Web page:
Gigged: The End of the Job and the Future of Work

Speaker: Sarah Kessler
Date recorded: Sep 19, 2018
Sarah Kessler discusses her new book Gigged: The End of the Job and the Future of Work.

Journalist Sarah Kessler discusses her new book “Gigged: The End of the Job and the Future of Work.” Kessler shares her analysis of the perils and promises of the platform gig economy in conversation with Data & Society’s Alex Rosenblat, researcher and author of the forthcoming book “Uberland: How Algorithms Are Rewriting the Rules of Work” (October 23, 2018) and Aiha Nguyen, Social Instabilities in Labor Futures Engagement Lead.

One in three American workers is now a freelancer. This “gig economy”―one that provides neither the guarantee of steady hours nor benefits―emerged out of the digital era and has revolutionized the way we do business. High-profile tech start-ups such as Uber and Airbnb are constantly making headlines for the “disruption” they cause to the industries they overturn.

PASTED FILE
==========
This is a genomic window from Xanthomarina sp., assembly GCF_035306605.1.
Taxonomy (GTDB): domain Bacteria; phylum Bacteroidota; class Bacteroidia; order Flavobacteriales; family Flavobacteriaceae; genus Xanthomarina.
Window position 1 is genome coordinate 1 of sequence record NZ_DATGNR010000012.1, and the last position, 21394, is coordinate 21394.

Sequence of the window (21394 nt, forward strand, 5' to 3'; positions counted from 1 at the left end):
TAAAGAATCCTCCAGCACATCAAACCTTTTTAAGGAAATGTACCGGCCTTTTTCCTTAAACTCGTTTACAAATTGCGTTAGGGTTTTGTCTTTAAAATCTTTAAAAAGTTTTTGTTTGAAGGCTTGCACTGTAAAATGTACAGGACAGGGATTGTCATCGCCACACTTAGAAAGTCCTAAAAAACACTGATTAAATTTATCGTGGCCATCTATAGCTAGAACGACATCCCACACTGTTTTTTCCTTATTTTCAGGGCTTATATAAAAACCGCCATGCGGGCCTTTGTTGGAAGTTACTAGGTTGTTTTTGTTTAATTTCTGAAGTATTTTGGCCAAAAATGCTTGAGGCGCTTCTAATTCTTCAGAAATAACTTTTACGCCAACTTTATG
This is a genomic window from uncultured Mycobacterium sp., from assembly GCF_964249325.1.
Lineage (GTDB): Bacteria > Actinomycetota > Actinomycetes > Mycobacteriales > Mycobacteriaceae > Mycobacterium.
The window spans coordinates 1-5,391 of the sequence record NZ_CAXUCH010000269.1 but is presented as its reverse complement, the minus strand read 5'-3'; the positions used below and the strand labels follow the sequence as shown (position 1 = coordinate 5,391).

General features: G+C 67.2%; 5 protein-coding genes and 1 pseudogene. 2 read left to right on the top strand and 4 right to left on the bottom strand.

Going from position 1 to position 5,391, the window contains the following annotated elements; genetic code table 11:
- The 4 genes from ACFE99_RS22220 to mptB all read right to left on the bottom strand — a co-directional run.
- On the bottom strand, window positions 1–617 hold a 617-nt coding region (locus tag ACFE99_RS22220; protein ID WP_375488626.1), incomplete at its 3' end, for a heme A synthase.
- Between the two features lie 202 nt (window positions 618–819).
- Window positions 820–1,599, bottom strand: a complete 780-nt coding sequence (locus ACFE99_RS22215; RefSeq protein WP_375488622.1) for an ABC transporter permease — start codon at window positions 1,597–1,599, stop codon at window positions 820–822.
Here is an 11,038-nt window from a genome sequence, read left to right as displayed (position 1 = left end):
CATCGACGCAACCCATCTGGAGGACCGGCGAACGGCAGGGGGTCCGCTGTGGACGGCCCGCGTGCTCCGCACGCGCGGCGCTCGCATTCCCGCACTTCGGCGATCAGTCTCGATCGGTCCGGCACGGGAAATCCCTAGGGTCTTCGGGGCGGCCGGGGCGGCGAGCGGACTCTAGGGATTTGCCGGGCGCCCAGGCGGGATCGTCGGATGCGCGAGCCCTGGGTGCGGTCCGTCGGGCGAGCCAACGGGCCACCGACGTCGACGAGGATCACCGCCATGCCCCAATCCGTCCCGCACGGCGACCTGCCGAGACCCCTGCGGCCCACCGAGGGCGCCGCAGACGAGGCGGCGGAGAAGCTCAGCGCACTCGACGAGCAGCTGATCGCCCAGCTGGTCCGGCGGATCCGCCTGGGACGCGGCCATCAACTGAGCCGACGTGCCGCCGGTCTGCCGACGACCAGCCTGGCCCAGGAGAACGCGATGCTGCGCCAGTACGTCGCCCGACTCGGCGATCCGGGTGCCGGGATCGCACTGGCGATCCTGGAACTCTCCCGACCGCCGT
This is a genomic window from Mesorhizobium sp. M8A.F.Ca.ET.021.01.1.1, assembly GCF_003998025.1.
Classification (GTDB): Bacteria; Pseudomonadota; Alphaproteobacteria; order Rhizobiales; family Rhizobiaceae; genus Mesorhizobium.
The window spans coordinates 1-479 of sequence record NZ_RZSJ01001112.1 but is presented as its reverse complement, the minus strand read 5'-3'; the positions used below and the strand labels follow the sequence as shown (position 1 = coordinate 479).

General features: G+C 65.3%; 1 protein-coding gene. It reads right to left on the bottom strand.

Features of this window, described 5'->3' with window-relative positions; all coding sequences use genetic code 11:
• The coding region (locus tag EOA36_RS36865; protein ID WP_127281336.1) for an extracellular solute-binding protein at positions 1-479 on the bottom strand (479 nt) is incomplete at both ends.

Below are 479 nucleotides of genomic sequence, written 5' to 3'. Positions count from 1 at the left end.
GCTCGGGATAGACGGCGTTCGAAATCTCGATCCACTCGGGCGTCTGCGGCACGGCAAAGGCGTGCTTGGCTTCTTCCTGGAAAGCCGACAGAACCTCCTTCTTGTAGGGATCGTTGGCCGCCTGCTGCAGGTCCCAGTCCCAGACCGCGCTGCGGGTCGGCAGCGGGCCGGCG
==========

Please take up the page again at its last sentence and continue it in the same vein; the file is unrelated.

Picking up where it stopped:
But “disruption” introduces new challenges to employees and job-seekers who seek to navigate platform policies, ensure workplace safety, and hedge against instability. Join us for a timely discussion on the quest to find meaningful, well-paid work as technology increasingly destabilizes and transforms the future of labor.

Sarah Kessler is a journalist based in New York City. She is the author of Gigged: The End of the Job and the Future of Work and an editor at Quartz. Previously, she covered the gig economy as a senior writer at Fast Company and managed startup coverage at Mashable. Her reporting has been cited by The Washington Post, New York Magazine, and NPR.

The Future of Labor research initiative at Data & Society seeks to better understand emergent disruptions in the labor force as a result of data-centric technological development, with a special focus on structural inequalities. Its team recently released the report Beyond Disruption: How Tech Shapes Labor Across Domestic Work & Ridehailing–as featured in the New York Times, NPR All Things Considered, and The Nation.